TIM KAINE: So I think in some ways, America will be hungry to return to competence and compassion and character from the chaos, division and death that we've seen, especially in the last year.

GRISALES: So that's a sentiment among many Democrats, and we heard this from Biden himself - that their hope is the Senate can take up impeachment and get going on this new administration's agenda at the same time.

MOSLEY: Last night, many of us watched as lawmakers were fired up on a floor debate. And we expect more of that today. What stood out to you last night?

GRISALES: It really revealed how divided Congress is right now. One week after this horrific event, there were huge differences on how to respond, along a party line mostly, and how to move forward. Some were still reeling from the trauma. Here's Representative Norma Torres of California.

NORMA TORRES: I answered my phone to my son Christopher. The call lasted 27 seconds. All I could say, sweetheart, I'm OK; I'm running for my life. And I hung up.

GRISALES: So you can really hear the sentiment here, and Democratic members came to the floor angrier than ever at Trump, saying someone needs to be held accountable. Steve Cohen of Tennessee also went there. Let's take a listen.


STEVE COHEN: It was attempt to murder the Congress and our processes to elect our president of the United States. It is the political equivalent of shooting somebody on Fifth Avenue and getting away with it.

GRISALES: But Trump supporters stuck to their script. Most said last night the Democrats' push to oust Trump would set a dangerous precedent and further divide the country. Here's Jim Jordan of Ohio.


JIM JORDAN: I do not know where this takes us. I fear for the First Amendment. I fear for the Second Amendment. I fear for the Bill of Rights. I fear for the Constitution. I do not know where this takes us. But it is scary what they are throwing in a bill that we're going to debate for less than an hour.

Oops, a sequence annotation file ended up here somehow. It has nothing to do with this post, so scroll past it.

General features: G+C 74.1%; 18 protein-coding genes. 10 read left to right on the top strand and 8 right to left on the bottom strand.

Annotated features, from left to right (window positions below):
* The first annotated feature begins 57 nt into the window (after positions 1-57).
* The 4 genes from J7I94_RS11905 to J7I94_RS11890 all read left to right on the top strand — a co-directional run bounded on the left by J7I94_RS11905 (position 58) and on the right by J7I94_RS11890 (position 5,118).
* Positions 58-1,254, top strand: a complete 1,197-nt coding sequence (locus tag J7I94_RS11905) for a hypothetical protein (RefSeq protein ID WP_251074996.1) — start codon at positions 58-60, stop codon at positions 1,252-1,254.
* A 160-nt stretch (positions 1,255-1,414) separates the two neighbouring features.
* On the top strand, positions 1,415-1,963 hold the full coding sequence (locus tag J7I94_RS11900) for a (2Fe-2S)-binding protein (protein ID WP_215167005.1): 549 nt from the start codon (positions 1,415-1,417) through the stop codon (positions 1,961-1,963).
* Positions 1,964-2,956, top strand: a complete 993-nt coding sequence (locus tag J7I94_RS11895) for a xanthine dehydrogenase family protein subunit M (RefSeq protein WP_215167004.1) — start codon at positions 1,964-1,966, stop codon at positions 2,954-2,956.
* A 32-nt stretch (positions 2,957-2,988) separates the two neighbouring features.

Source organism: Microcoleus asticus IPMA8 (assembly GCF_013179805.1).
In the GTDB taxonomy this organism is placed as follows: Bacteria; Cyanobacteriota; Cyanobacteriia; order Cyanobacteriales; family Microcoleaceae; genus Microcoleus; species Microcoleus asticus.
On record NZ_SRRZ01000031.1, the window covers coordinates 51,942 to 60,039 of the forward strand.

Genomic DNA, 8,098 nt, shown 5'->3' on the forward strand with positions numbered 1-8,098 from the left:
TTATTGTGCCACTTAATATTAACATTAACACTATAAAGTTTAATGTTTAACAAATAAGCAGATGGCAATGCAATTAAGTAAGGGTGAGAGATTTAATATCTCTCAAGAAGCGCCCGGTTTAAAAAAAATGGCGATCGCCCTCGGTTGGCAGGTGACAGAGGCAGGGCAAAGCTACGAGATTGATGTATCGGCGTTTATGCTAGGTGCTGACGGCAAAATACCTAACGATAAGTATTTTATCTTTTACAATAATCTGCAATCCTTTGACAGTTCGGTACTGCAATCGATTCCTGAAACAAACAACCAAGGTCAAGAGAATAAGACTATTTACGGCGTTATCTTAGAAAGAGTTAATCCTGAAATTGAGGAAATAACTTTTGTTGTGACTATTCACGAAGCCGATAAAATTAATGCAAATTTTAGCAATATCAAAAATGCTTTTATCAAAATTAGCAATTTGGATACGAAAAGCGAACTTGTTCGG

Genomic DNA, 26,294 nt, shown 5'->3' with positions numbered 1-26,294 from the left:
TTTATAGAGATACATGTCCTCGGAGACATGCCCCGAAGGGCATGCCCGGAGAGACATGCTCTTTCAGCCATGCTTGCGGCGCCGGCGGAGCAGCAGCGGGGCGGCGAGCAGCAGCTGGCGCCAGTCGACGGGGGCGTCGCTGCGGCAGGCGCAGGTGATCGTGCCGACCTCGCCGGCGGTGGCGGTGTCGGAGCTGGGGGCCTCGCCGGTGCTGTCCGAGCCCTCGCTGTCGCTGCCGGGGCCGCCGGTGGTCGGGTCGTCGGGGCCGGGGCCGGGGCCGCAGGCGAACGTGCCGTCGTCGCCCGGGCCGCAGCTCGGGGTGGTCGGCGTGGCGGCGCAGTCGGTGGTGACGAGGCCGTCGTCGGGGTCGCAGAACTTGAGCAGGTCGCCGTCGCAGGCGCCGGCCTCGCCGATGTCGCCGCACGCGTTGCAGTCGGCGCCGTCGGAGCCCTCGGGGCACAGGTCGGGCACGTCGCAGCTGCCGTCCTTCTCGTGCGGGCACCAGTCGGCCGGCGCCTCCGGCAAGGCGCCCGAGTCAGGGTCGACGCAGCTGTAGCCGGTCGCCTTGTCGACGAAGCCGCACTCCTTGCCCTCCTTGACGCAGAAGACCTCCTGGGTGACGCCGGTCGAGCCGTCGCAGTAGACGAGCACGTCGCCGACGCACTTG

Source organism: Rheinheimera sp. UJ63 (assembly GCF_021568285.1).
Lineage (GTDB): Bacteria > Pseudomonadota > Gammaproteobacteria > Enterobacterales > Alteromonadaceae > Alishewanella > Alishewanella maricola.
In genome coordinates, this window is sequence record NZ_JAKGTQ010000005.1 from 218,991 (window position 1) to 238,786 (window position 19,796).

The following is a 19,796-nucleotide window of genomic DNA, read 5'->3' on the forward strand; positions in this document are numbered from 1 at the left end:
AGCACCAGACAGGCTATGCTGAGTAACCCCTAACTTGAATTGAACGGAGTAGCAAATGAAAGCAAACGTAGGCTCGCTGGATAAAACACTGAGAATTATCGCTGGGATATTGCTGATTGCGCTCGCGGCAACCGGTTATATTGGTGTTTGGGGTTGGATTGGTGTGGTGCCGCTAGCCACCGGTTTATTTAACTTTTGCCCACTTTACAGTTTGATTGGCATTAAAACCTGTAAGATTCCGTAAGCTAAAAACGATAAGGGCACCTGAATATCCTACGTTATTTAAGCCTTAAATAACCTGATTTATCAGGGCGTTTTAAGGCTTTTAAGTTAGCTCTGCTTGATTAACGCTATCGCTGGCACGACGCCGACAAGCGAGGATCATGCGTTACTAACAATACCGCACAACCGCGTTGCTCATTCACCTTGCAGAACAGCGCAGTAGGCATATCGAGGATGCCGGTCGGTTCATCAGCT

GRISALES: Of course, Democrats rejected those arguments, saying the division has already been sown by Trump and his enablers and he should face the consequences because of it. House Speaker Nancy Pelosi said last night that, quote, "A gleeful desecration of the Capitol and violence against the Congress, our staff and our workers are horrors that will forever stay in our nation's history."

MOSLEY: Before we go, Claudia, there have already been some changes to security at the Capitol. What's happening there?

GRISALES: Right. There are new security measures in place on the House side, including new metal detectors, the requirement of masks. These detectors especially caused quite of a pushback among Republicans who say they weren't consulted. Lawmakers called them stupid, and they waited to go through security. So this is something that has to be sorted out.

MOSLEY: NPR's Claudia Grisales.

Thank you.

GRISALES: Thanks for having me. Transcript provided by NPR, Copyright NPR.

Claudia Grisales is a congressional reporter assigned to NPR's Washington Desk.